I’m ambivalent about Ian McEwan as an author – Chesil Beach, tick; Atonement, hand wobble; Amsterdam, get me outta here. So finding out
The Children Act
was by McEwan made me pause. But Emma Thompson was playing the lead, a Family Court Judge called Fiona Maye which rather swung it for us.
Powerful women in film can sometimes slip into stereotypes but the subtly of McEwan’s characterisation and Thompson’s performance comes at you in a variety of ways. She’s used to dispensing the Wisdom, if not of Solomon then certainly involving life, death and family tragedy. The thing that strikes you is the focus, the intensity with which she absorbs what she needs to do her job while giving nothing away.
For someone whose whole raison d’être is to judge, she excludes judgement from her every move. You simply don’t know how she will react to the awful cases before her until she speaks. Hers is an extraordinary performance of powerful passivity.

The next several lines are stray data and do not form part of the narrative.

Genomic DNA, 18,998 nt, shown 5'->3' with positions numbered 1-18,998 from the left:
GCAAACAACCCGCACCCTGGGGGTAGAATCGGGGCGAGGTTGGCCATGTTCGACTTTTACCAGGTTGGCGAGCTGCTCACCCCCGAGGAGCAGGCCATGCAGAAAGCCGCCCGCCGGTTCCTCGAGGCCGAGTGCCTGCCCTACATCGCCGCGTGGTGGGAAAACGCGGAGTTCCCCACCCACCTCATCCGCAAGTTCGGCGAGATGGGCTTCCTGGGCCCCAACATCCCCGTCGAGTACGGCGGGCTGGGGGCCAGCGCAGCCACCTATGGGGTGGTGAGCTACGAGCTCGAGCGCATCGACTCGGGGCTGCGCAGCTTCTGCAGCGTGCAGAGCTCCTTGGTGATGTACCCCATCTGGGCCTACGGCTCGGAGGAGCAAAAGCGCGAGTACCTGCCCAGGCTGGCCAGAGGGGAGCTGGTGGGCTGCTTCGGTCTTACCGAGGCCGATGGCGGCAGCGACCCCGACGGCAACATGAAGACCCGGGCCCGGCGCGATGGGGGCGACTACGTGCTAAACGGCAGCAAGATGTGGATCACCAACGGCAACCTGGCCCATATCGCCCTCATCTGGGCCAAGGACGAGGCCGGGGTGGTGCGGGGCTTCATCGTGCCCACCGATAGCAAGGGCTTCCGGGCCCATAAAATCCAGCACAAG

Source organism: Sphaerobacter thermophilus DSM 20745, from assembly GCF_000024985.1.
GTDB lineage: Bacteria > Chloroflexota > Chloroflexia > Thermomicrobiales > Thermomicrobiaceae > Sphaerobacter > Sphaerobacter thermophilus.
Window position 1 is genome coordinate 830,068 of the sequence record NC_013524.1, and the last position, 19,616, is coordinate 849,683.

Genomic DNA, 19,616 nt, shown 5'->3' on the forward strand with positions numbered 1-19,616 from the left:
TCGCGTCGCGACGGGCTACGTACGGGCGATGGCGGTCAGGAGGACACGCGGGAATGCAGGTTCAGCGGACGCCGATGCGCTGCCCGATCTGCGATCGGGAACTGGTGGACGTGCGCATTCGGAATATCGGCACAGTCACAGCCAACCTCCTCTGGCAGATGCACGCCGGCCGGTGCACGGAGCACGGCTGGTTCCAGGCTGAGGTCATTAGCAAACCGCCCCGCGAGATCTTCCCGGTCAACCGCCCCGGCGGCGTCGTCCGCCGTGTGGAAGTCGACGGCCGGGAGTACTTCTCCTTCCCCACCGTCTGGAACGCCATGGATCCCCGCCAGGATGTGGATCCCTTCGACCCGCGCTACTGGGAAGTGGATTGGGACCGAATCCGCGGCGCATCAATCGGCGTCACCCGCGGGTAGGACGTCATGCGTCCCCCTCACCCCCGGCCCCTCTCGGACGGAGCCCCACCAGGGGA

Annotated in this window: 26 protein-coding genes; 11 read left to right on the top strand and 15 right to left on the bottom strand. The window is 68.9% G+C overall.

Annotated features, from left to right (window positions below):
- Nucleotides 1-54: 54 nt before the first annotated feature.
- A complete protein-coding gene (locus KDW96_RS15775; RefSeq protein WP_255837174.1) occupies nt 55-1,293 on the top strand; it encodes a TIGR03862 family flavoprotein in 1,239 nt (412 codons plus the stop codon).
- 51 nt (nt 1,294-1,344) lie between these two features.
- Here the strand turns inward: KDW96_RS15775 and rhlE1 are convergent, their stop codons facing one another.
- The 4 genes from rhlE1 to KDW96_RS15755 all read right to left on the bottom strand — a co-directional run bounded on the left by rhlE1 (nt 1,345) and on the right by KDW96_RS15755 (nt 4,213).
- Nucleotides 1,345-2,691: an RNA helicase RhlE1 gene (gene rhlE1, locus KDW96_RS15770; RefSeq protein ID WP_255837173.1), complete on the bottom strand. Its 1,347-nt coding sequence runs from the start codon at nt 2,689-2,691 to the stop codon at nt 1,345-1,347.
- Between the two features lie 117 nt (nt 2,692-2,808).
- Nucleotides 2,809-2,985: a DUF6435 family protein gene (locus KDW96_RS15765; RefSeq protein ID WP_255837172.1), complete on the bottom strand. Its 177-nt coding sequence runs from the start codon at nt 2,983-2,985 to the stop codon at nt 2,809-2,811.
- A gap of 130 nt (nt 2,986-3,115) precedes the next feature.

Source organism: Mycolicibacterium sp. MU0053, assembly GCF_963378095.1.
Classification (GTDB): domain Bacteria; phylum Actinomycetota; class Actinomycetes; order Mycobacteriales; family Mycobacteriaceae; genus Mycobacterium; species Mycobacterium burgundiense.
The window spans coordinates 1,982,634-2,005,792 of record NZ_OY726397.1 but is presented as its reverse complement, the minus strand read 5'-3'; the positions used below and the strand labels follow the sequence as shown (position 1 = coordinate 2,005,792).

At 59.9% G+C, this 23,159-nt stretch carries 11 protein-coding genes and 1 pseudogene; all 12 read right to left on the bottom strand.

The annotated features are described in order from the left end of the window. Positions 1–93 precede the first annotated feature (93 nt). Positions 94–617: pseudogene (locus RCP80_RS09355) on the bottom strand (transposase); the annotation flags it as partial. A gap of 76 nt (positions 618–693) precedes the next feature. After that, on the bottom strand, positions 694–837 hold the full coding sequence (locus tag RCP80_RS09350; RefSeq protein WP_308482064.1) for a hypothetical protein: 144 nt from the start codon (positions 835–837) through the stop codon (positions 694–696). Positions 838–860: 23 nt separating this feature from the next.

The centre of the story surrounds a seventeen year old boy who has a form of leukemia which means, if he doesn’t have a blood transfusion, he will most likely die. But he is a Jehovah’s Witness as are his parents. The judge has to decide, on an emergency application, what is to be done. I won’t spoil how the story spins out, and the tension inherent in it. Suffice it to say it is not milked, gratuitous or in anyway unfair on the tenets of the faith portrayed by the Jehovah’s Witnesses.
It is really a story about the consuming nature of power and how those whose responsibility it is to determine the major decisions in our society based on legal and ethical principles can find it crushing when they have to apply a similar set of judgements to their own private lives, especially if such lives are not running in such a controlled and ordered way as is the case in the courts.
There were moments when McEwan’s irritating inclination to tend to the absurd in how he has his characters behave threatened to make me scream at the screen but I managed to swallow my ire. He really needs an editor to tell him not to be an utter tit. I suppose he’s such a good seller, no publisher wants to slow the process of getting the books out there and these things are allowed to pass. But suspending my aggravation so as to allow Emma Thompson to work her acting magic wasn’t hard; I’d crawl quite a distance and even go without ice cream to see her perform. If we worried who’d take over as our senior female actor, post Judi Dench, then there are several candidates happily – and Thompson is high on that list.
See it. You won’t be disappointed if you enjoy great acting.